Case Study

Cyclist, David Parris, dies after collision with Ford escort driver in Bicester - driver charged with causing death by careless driving

Incident date: 
Tue, 4 Dec 2012

Paramedics alerted Thames Valley Police to the incident shortly before 6pm and reported a collision between a silver Ford Escort and a cyclist on the A4421 Neunkirchen Way, near to Langford Village.

The cyclist, a 48-year-old man from Banbury, was taken to the JR2 Hospital in Oxford, where he was pronounced dead.

The driver of the Ford, a man, was spoken to by officers at the scene.

Sgt Julie Daglish, investigating the incident, said: “This collision happened on a busy road and I am keen to speak to anyone who witnessed the collision, or saw the car or cyclist beforehand.”

Anyone with any information should contact Sgt Daglish via the 24-hour Police Enquiry Centre on 101 or Crimestoppers anonymously on 0800 555111.

There was no mention of an arrest.

  • UPDATE (03/1013)

35-year-old Daniel Fallaw, of Peregrine Way, Bicester, is due to attend a plea and case management hearing for a charge of causing the death of David Parris by careless driving on October 28th at Oxford Crown Court.

He has not yet entered a plea and was granted bail.

  • UPDATE (14/01/14)

Daniel Fallaw denies causing death by careless driving.

Prosecutor Iain Wicks said: “It was as this defendant was coming off the roundabout on to Neunkirchen Way that his vehicle struck Mr Parris on his bicycle side-on. Mr Parris suffered serious and non-survivable injuries.”

The barrister said Mr Parris, who worked at Bullingdon prison, suffered a serious brain injury when he hit his head on the car windscreen and died in the ambulance on the way to Oxford’s John Radcliffe Hospital.

Mr Wicks said: “The prosecution case is that this was a collision that was avoidable.”

He also referred to what he described as “the manner of driving, the choice of speed, the route that he (Fallaw) took across the roundabout and his failure, we say, properly to heed overall conditions of lighting and traffic.”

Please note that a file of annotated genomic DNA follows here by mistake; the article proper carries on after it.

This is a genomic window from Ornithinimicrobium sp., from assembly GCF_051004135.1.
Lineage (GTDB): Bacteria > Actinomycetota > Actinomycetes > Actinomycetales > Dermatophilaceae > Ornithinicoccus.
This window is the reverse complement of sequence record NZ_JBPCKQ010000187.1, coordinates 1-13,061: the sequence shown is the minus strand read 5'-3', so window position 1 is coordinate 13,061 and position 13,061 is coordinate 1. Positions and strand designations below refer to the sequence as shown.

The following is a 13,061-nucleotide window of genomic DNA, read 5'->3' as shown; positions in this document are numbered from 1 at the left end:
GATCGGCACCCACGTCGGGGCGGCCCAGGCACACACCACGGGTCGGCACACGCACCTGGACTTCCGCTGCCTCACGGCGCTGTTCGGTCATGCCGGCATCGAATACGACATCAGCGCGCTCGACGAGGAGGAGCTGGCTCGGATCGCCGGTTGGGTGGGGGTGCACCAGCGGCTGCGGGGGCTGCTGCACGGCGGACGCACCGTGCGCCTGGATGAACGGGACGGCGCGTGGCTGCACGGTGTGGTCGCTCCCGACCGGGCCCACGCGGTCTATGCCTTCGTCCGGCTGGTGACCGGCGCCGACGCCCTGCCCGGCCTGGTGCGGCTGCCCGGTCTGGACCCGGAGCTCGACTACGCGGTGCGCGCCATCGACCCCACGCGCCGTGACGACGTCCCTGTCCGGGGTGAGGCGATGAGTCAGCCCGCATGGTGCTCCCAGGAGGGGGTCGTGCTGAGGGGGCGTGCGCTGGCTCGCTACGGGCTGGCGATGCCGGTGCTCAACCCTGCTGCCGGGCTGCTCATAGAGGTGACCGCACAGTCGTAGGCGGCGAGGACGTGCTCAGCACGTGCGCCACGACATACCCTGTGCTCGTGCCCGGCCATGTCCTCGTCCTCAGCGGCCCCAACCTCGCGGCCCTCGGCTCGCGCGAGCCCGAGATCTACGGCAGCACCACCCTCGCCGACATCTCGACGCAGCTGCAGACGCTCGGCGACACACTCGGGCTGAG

On the second day of the trial the court heard from a van driver who witnessed the crash that Fallaw did not indicate or break before he hit Mr Parris. Reginald Hazell said ‘The car just zoomes past me. I could see a fluorescent jacket in the road and I was thinking he isn’t going to stop. The next thing there was a collision’.

  • UPDATE (17/01/14)

Daniel Fallaw has been found guilty of causing David Parris’ death by careless driving.

A jury took one hour and 55 minutes to find him guilty.

He was released on bail and will be sentenced on February 13.

  • UPDATE (27/02/14)

A Road Justice campaigner attended the sentencing of Daniel Fallaw at Oxford Crown Court today and reported the following:

Mr Fallaw was given a 36 week sentence and 24 month driving ban for causing David Parris’ death by careless driving. He was also ordered to sit an extended driving test and to pay an £80 victim surcharge.

Oxford Crown Court heard how Mr Parris had started to cross the central reservation on the exit of the roundabout when professional driver, Mr Fallaw, appeared in the outside lane going too fast to avoid him. Mr Fallaw overtook two vehicles in the inside lane and did not indicate as he exited the roundabout.

Michael Roques, prosecuting, said Mr Fallaw’s Ford Escort collided with Mr Parris following “a sustained course of bad driving”.

Although Mr Fallaw did not have any previous convictions for driving offences he had received three penalty points for speeding in 2006.

The court heard how Mr Fallaw used his coat to comfort the cyclist at the scene.

The judge emphasised that this was not a case of a momentary lapse of attention. He also emphasised that the level of offence was ‘at the top of the sentencing bracket’.

CTC's view: 

Judges do not always impose extended retests for causing death by careless driving, so it is encouraging to see one imposed in this case. However, a two year driving ban is far too short for driving that caused a death.

CTC is calling for greater use of extended driving bans and re-education in sentencing for driving offences.

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